Last night, I plotted.
Plot has always bedevilled me, especially when writing novels. I find short stories to be simple to plot out: the action is (usually) straightforward, and the number of threads, events, and characters fit easily into my head. They have to fit into my head, because if I can’t keep track of everything that’s going on in a short story, then my poor reader has no chance.
Novels, however, are an entirely different matter.
I was able to plot out the entirety of The Taint (see link at left) in my head, but that story is only about 75 pages long, and even it pushed the limit of what I could reasonably handle without needing an external crutch. I got as far as I did because The Taint is structurally more like a short story: there is only one protagonist who always has POV, the cast of secondary characters is limited, and there weren’t very many cases where offscreen or backgrounded actions by secondary characters were crucial to the plot. I could plan out that novella by simply following my protag around, without needing to coordinate a tangle of related subplots and secondary characters.
My current WIP is another beast entirely. I have three protagonists and three POVs—something that I haven’t attempted before—and managing the interactions and intersections between them was driving me, frankly, nuts. The sketchy outline I had held in my head only brought the protagonists together in a few key places, and the movements of the characters between those pivot points was vague and undefined. When I began to fill in the blank spaces in my outline, I discovered I had enormous plot problems. Two of the protags were sidelined for a big chunk of the middle of the book while a third got all of the action; later developments required one character to be in two places at once in order for the timing to work out; the third protag’s character development hit a brick wall at one point; and I spent entirely too long getting the pieces into place for the finale.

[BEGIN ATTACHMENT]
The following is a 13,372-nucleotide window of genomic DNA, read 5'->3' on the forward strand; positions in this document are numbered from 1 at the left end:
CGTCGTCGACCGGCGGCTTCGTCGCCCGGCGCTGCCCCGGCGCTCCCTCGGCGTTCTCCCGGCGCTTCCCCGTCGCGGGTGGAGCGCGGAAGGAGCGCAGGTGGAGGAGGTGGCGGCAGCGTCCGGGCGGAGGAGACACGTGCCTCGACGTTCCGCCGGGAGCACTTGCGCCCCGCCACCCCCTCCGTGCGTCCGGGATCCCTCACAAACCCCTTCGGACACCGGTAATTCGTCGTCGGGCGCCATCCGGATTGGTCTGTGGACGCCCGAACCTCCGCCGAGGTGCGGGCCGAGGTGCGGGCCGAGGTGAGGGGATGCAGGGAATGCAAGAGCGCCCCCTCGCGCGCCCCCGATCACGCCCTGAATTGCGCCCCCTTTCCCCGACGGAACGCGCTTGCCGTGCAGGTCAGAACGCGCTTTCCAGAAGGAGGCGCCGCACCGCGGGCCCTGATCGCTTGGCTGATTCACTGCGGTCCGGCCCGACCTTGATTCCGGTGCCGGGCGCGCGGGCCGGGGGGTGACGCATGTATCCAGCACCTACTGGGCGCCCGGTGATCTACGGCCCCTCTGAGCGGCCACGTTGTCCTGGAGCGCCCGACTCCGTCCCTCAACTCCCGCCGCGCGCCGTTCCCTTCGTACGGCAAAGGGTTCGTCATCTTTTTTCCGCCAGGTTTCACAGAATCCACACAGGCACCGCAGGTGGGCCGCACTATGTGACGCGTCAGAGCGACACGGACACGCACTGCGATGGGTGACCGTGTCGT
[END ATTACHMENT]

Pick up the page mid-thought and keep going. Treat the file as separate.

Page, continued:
My mechanism for finding this out, by the way, is very low-tech: I write a one-sentence summary of a scene or chapterlet on a notecard, and then spread the notecards around on a big flat surface in something vaguely resembling chronological order. To keep track of POVs, I write the first letter of the POV character for that scene in the corner of the card in huge print. (I’ve also heard of people using different colored inks or notecards for this purpose.) At the end, I can see everything that’s planned for the book in a easy-to-digest visual layout format, with gaps, omissions, and digressions clearly called out.
And this made it clear that my plot was a mess. It was a very familiar mess, though, as I had a lot of the same problems with my last novel attempt. In particular, I had a large number of scenes where I had written, basically “Something happens here.” For pacing reasons I realized that I needed to break up two events with a lull, but I didn’t have anything actually planned to fill in that space. Last time I tried to do this, the chapters in which “something happened” were the first ones to get cut since they were BORING. Instead, this time I played with ordering, bringing some events into the lulls and out of the climaxes so that the whole construction was less lopsided. I discovered some excellent places to have characters’ actions impinge on each other–one protag’s actions precipitate a crisis for the other protag in the next chapter, though without either of them knowing it–which really knits the plotlines together. And so on, working alone at night at the kitchen table until the whole thing began to hang together.
It’s done now. I have a thick stack of notecards sitting next to my laptop, just waiting to be turned into one chapter apiece. And to my delight, when I actually counted the chapterlets alotted to each character, I found that I had divided them up 10/10/11, meaning that the balance between protags is as perfect as it can be, and all without me having to distort the plot to get it that way. And when I read the chapters leading up to the climax, I can feel the rising tension and eucatastrophic catharsis, even though all I’m going on is one-sentence summaries scribbled on scraps of paper. This suggests that I’m getting it right.
Now all that remains is to actually write it all.